The cloakroom (we have rented the auditorium of the local community college for the evening) is impossible, rampant with snow boots. They grow upwards, a tangled and fetid underbrush, toward the jungle of coats and dangling scarf creepers. Everywhere there is a steam of winter breath and damp mittens. One has to struggle, now, for hangers and space, plunging in between nylon and down thickets. I half expect to find Radha herself somewhere deep in there. The dankness, I suppose. The sense of rain forest and fungous murk.

New people keep arriving. As though it were part of the ritual, they place their Corningware casserole dishes – fragrant with Madras curries and Tandoori chicken and
kurmas
and
masala dosai
– delicately on the floor. For we are nothing if not small-town-Ontario and this is a pot-luck
Diwali;
which, I suppose, should be no more surprising than the fact that we are using electric candles instead of oil lamps. No doubt the goddess Lakshmi is sufficiently gratified to see her thousand lights bloom in an alien land, whatever the source of their flickering.

The bringers of casserole dishes peel off their Western layers of warmth, and lunge at the bloated coat racks.

Then: reincarnation.

Of course we are never surprised by it, not even those of us who grew up Christian. I watch the metamorphosis, gilded
avatars
emerging in a flurry of silks, cloth of gold, magentas,
salwar chemeez
as red as betel juice, blues exotic as Krishna's face or a peacock's breast. Colour, perhaps, is the last thing we let go of.

Two children, five-year-old Sikh boys with their uncut hair in little topknots, dart into the cloakroom shrieking with excitement. There is a sound of shattering. Ochre wavelets of lamb
biryani
lap at the snow boots and several people click their tongues in mild annoyance, stepping delicately aside. Someone nudges the shards of Corningware out of the way with one foot. No one thinks of reproving the children or of cleaning up. The fact that I think of these things is a mark of the extent of my displacement; and a measure of the embarrassing degree of sentimentality to which I will submit tonight. If I were to mention the mess, people would look vaguely puzzled. It is not a matter about which one should be concerned. There is always a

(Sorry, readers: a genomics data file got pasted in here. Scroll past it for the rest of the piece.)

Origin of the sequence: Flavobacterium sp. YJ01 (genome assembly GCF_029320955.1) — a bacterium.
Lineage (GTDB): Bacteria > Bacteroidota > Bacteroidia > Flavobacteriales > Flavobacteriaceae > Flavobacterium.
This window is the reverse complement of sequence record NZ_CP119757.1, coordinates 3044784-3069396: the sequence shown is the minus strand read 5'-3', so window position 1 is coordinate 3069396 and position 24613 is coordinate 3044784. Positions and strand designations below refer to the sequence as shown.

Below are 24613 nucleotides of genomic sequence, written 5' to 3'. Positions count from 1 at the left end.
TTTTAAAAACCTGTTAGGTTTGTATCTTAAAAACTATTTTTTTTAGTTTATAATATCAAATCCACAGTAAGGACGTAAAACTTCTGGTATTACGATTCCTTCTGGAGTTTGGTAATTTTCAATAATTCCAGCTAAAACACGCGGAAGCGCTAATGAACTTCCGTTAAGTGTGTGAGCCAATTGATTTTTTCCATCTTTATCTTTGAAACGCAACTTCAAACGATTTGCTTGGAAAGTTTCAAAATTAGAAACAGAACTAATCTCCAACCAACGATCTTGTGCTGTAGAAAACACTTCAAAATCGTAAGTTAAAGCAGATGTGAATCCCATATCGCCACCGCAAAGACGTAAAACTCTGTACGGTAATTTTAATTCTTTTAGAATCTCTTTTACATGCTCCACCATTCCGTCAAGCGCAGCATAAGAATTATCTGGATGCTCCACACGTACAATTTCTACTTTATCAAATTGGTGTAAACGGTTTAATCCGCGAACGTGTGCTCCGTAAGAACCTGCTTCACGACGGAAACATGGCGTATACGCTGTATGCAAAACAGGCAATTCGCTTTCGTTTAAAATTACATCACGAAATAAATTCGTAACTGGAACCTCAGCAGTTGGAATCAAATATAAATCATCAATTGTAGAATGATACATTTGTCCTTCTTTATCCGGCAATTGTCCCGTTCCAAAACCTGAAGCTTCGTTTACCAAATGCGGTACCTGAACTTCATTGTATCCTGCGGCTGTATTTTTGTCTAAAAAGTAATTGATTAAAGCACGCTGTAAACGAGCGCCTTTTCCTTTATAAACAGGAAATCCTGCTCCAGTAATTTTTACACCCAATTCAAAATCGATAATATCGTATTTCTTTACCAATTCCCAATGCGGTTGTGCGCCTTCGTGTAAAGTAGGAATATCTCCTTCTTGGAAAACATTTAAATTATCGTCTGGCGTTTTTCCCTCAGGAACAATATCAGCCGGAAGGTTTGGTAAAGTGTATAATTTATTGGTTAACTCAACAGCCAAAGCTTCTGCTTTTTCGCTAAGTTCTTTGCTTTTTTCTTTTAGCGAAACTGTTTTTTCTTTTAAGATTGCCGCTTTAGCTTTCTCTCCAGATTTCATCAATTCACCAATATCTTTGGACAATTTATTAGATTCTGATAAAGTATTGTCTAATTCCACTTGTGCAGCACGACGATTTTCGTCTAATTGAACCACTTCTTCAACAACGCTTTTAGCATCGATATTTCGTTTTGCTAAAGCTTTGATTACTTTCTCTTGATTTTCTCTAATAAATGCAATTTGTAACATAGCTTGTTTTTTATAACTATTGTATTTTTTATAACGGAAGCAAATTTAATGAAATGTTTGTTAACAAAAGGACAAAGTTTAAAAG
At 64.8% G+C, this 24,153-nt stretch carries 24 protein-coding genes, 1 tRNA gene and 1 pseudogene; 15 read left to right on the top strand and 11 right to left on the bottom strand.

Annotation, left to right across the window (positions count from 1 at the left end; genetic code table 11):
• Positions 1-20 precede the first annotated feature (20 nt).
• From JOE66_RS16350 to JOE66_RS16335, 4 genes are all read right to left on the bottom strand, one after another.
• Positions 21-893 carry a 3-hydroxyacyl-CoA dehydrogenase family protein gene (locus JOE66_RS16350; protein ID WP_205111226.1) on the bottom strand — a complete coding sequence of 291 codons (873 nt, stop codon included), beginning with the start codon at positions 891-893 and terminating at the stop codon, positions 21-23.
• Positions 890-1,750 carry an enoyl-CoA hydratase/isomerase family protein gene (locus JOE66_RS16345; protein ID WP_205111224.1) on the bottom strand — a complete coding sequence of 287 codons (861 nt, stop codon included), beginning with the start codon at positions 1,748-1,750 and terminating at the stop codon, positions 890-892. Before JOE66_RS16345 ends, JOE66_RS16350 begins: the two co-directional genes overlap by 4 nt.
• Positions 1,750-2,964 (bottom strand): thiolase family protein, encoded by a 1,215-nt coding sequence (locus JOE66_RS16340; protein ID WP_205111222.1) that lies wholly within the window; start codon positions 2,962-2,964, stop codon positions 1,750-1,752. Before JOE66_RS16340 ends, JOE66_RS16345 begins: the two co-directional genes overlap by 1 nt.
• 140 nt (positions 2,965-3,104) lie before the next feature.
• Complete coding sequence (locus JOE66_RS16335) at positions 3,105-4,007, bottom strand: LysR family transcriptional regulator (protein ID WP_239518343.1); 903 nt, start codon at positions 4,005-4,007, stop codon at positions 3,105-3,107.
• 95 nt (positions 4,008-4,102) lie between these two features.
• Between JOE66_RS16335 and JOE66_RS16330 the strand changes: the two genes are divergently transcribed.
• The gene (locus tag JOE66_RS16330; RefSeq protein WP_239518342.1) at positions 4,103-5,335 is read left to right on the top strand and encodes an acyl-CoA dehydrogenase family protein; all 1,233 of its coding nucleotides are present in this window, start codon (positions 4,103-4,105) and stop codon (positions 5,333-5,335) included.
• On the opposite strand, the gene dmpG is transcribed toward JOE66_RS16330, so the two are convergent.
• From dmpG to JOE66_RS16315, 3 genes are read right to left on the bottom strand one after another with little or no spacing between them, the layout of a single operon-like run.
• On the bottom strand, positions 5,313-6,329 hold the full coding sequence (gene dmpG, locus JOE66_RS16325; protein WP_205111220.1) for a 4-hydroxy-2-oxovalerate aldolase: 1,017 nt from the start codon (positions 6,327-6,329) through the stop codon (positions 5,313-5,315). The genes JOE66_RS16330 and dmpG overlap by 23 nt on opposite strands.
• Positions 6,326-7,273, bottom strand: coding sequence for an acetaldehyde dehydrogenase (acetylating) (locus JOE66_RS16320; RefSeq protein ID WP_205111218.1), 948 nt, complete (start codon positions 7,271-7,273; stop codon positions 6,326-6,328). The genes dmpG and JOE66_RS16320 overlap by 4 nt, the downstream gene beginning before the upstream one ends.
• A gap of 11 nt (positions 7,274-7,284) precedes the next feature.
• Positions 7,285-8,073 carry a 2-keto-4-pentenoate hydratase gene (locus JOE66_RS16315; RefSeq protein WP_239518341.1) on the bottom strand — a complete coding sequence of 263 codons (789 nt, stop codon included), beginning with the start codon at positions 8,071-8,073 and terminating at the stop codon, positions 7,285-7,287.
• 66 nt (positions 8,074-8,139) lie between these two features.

peon
to attend to that sort of thing.

In the auditorium, foil cut-outs of the Hindi letters for
Happy Diwali,
each about two feet high, are strung across the front of the stage where they dance gracefully in convection currents eddying up from the radiators. Old and solid, the radiators are the coiled water-circulating kind, metal sculptures in their own right. I think, with a terrible pang of longing, of the cast iron ornamentation of the Queen Isabella Hotel in Goa.

From across the aisle, His Highness, standing as though on guard for all that keeps slipping away between our fingers, inclines his head and upper body slightly toward me. I make
namaskaram
in response. I persist in South Indian ways, a pledge of allegiance. We are all of us addicted to nostalgia, and it is here, at the annual celebration of
Diwali
(a Hindu festival alien to both of us, strictly speaking), that His Highness and I give way to our addiction. We indulge. We lay in (to use a metaphor of Canadians, which is what we now are, if documentation is anything to go by), we lay in, as it were, supplies of the necessary mythic warmth against the coming winter.

His Highness, Prince Sana'ullah, is actually the great grandson of a ruler who was deposed by “a wicked cousin” well before the abolition of the princely states, those “dark places of the earth”, as Kipling called them, the numerous tiny feudal kingdoms that dotted pre-Independence India. The prince's great-grandfather was not merely deposed. He was beheaded. This has cast a permanent aura of romantic tragedy upon his descendants, and naturally even the wicked cousin and his successors felt obliged to see to it that all family members lived and were educated in a style befitting Moghul royalty.